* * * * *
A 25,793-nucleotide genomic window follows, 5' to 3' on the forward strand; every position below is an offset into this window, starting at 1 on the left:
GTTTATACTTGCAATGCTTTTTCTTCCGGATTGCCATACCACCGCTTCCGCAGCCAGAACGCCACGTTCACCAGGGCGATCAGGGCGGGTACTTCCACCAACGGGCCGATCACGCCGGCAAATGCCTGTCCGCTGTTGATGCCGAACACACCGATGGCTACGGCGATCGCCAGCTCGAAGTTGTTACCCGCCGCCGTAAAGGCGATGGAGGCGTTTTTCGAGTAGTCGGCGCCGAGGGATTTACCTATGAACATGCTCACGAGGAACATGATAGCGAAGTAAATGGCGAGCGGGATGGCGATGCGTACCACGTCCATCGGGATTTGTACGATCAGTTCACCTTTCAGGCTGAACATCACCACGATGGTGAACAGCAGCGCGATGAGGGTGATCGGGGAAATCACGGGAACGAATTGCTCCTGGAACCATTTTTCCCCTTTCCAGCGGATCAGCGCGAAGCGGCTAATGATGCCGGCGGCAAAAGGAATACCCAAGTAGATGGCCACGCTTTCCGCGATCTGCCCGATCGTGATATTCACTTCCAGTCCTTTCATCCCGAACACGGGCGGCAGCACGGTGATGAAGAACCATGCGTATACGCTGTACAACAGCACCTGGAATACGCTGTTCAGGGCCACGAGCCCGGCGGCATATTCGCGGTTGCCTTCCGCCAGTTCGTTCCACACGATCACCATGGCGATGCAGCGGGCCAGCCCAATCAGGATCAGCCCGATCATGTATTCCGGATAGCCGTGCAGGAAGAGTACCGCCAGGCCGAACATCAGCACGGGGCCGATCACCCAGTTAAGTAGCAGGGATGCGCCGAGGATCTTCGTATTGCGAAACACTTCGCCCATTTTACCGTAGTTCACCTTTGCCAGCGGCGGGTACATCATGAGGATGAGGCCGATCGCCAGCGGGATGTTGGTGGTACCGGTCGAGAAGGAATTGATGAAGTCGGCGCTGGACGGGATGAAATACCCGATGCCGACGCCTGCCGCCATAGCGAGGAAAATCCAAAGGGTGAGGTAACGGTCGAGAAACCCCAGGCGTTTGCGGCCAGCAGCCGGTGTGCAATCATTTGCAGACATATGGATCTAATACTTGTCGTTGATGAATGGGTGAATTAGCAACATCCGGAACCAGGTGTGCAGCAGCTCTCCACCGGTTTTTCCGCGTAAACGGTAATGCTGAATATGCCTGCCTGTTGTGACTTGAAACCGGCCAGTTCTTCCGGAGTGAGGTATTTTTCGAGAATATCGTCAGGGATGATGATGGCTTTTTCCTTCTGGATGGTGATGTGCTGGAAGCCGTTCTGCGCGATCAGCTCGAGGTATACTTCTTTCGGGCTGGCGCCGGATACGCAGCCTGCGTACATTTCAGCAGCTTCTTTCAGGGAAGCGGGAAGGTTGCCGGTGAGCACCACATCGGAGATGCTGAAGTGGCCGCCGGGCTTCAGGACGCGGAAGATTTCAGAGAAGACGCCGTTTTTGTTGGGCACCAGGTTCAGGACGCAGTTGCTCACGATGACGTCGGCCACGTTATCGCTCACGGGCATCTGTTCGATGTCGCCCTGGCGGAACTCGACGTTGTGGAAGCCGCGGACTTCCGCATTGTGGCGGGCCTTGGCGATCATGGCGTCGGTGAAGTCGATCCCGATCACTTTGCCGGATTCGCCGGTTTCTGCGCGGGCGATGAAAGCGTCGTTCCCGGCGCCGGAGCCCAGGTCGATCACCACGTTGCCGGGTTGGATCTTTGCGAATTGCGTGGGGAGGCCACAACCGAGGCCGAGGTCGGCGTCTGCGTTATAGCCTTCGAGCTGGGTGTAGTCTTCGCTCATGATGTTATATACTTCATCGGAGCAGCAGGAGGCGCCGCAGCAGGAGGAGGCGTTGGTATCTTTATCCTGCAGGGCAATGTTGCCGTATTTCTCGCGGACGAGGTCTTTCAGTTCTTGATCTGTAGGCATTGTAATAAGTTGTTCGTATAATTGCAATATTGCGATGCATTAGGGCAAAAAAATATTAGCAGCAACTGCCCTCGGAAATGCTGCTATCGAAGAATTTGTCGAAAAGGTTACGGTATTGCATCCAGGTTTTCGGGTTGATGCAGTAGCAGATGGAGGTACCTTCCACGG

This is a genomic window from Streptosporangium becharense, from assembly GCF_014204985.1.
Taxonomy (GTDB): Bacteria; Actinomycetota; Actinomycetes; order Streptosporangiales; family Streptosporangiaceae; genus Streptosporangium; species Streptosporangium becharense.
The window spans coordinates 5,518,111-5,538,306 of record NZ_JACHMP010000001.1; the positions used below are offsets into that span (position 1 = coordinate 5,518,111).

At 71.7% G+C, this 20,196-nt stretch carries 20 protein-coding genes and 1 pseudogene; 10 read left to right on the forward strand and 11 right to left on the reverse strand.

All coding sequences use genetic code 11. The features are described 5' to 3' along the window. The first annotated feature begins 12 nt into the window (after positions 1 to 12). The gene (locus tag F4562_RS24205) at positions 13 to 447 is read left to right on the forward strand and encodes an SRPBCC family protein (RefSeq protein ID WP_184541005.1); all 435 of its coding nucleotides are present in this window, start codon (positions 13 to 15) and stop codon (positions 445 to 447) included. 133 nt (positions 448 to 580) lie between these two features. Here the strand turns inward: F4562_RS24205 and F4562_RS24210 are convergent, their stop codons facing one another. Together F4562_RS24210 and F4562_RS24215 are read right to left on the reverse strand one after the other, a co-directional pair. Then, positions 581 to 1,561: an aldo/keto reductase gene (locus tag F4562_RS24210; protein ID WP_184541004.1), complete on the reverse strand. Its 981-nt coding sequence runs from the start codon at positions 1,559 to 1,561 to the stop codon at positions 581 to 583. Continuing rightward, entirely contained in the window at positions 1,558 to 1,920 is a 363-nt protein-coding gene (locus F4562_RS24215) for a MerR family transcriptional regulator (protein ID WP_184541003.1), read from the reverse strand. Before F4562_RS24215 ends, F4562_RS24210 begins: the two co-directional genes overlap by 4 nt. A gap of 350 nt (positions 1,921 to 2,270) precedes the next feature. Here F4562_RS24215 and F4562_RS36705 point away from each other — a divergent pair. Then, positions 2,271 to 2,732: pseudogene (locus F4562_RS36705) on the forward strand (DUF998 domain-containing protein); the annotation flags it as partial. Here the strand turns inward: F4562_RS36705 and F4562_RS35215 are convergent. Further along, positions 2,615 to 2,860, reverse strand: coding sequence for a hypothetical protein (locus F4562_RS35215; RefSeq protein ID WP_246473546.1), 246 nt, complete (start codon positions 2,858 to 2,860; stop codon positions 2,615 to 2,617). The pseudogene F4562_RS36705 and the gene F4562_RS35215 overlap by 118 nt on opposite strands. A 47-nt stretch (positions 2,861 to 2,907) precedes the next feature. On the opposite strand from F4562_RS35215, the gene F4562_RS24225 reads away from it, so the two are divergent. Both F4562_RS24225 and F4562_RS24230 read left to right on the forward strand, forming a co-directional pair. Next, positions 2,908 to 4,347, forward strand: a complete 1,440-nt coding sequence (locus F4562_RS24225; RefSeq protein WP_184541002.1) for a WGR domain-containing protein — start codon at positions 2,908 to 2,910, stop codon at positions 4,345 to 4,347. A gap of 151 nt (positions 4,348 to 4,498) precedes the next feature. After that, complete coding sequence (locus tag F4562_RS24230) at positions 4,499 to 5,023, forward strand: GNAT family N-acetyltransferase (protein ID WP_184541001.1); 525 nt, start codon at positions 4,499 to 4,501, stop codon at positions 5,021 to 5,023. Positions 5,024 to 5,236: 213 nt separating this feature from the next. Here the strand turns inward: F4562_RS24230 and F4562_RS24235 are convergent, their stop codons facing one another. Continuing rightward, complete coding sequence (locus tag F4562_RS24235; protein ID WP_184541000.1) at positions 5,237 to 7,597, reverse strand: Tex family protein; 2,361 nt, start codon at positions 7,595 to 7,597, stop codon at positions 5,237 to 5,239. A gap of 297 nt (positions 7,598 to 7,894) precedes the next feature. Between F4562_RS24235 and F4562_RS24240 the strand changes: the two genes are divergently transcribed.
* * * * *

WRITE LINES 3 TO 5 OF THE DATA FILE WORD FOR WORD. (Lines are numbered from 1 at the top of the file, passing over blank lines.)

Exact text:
This is a genomic window from Streptosporangium becharense, from assembly GCF_014204985.1.
Taxonomy (GTDB): Bacteria; Actinomycetota; Actinomycetes; order Streptosporangiales; family Streptosporangiaceae; genus Streptosporangium; species Streptosporangium becharense.
The window spans coordinates 5,518,111-5,538,306 of record NZ_JACHMP010000001.1; the positions used below are offsets into that span (position 1 = coordinate 5,518,111).